Nothing to Prove
Shakespeare Beyond Doubt? Exposing an Industry in Denial
Edited by John M Shahan and Alexander Waugh (Llumina Press 254pp £13.50)
If imitation is the sincerest form of flattery, then Paul Edmondson and I, co-editors of Shakespeare Beyond Doubt, should feel flattered by this book. Its title simply adds a question mark to ours. Its jacket design clones ours. It uses a similar typeface. Over seventy of its pages contain a response - which has been freely available on the internet since November 2011 - to the online campaign '60 Minutes with Shakespeare', masterminded by Paul Edmondson of the Shakespeare Birthplace Trust. And, like our book, Shakespeare Beyond Doubt? is made up of essays by a number of different contributors, all singing from the same song sheet. The burden of their song is that the plays generally attributed to William Shakespeare of Stratford-upon-Avon were actually the work of an unidentified genius writing under a pseudonym that fooled all (or almost all) his contemporaries; and that all the publishers, printers and fellow writers who mention him, not to speak of his colleagues in the theatre world, connived in this fraud, many of them to the extent even of obligingly using a hyphen in spelling his name, in a kind of code that is only now being broken.
John Shahan's opening salvo, 'General introduction and Challenge to the Shakespeare Birthplace Trust', starts with a misstatement repeated elsewhere in the book. He claims that our book is published by the Shakespeare Birthplace Trust. It is not. It is published by Cambridge University Press. Paul Edmondson is an employee of the Trust, and I am its honorary (that is, unpaid) president. We submitted to the Press a proposal that was accepted after being scrutinised by four anonymous scholarly readers. Of the book's 19 contributors, apart from us, only one has ever been employed by the Trust and, even then, only in a part-time capacity. The suggestion that our book is an official Trust publication is part of a smear campaign designed to imply that those who defend Shakespeare's authorship do so for commercial reasons, out of a vested interest in a dubiously based hypothesis. This slur is implicit in this book's subtitle, 'Exposing an Industry in Denial', and is a recurrent theme.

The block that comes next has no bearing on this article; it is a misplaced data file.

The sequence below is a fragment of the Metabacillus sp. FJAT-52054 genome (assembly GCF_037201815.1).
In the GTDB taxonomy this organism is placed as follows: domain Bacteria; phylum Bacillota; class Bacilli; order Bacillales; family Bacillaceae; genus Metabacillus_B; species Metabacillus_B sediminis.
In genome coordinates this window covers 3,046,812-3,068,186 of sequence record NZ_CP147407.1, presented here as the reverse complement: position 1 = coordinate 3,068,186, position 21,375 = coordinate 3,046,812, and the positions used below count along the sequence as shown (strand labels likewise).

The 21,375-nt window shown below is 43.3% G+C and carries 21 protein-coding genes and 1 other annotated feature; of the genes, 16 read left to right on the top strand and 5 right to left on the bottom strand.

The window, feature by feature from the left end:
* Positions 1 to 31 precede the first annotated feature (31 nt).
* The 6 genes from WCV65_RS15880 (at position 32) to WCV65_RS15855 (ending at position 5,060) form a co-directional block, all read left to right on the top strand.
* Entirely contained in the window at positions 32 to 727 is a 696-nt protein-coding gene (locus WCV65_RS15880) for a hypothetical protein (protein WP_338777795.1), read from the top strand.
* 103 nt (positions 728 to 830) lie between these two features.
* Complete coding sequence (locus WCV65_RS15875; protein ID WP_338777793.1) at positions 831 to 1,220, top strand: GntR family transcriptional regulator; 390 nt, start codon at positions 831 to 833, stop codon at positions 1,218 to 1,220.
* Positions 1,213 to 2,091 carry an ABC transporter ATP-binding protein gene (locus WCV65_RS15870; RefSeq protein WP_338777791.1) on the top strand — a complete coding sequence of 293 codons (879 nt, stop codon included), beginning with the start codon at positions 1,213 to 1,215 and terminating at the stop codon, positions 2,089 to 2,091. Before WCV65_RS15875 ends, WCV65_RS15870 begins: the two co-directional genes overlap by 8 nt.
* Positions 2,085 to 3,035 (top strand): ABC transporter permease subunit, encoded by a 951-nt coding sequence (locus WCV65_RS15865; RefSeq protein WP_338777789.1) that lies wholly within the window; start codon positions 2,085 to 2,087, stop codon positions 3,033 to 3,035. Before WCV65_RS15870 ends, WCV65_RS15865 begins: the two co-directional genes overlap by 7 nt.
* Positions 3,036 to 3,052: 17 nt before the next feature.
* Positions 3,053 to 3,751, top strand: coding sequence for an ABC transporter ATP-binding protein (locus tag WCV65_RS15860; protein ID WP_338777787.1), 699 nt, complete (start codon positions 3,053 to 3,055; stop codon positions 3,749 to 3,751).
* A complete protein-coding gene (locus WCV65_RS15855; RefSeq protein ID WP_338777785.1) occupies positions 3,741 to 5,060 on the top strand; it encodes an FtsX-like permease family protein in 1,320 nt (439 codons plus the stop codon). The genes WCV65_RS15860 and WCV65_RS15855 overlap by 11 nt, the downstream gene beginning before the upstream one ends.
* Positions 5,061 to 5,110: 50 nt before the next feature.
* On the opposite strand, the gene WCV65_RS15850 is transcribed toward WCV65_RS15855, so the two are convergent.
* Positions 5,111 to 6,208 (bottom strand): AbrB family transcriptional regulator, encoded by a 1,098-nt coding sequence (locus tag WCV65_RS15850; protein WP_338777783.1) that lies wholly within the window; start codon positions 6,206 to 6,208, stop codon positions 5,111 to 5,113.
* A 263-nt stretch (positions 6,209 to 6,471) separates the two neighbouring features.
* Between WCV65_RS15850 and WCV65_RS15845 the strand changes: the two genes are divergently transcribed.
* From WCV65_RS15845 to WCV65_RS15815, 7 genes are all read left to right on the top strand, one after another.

Shahan makes much of the fact that, in Shakespeare Beyond Doubt, I write that the burial entry for Shakespeare calls him 'William'; according to Shahan it reads 'Will'. In fact the double ll is crossed in a manner, not recognised by Shahan, that signifies an abbreviation. Shahan goes to the scarcely necessary trouble of printing a facsimile of the entry in the hope of making his point, which has not the faintest bearing on the authorship issue. Indeed, there are many odd statements in his piece. For example, he claims that 'the only alleged writings in Shakspere's hand are signatures that are poorly executed'. This ignores the 'alleged' contribution to the play Sir Thomas More, as well as implying that great writers are ipso facto great calligraphers. Shahan writes, 'It is also not clear that the short poem by Ben Jonson opposite the Droeshout engraving in the First Folio praises it as a "likeness".' How he can maintain this in face of the words
This Figure, that thou here seest put,
It was for gentle Shakespeare cut;
Wherein the Grauer had a strife
with Nature, to out-doo the life:
O, could he but haue drawne his wit
As well in brasse, as he hath hit
His face; the Print would then surpasse
All, that was euer writ in brasse
is beyond my comprehension.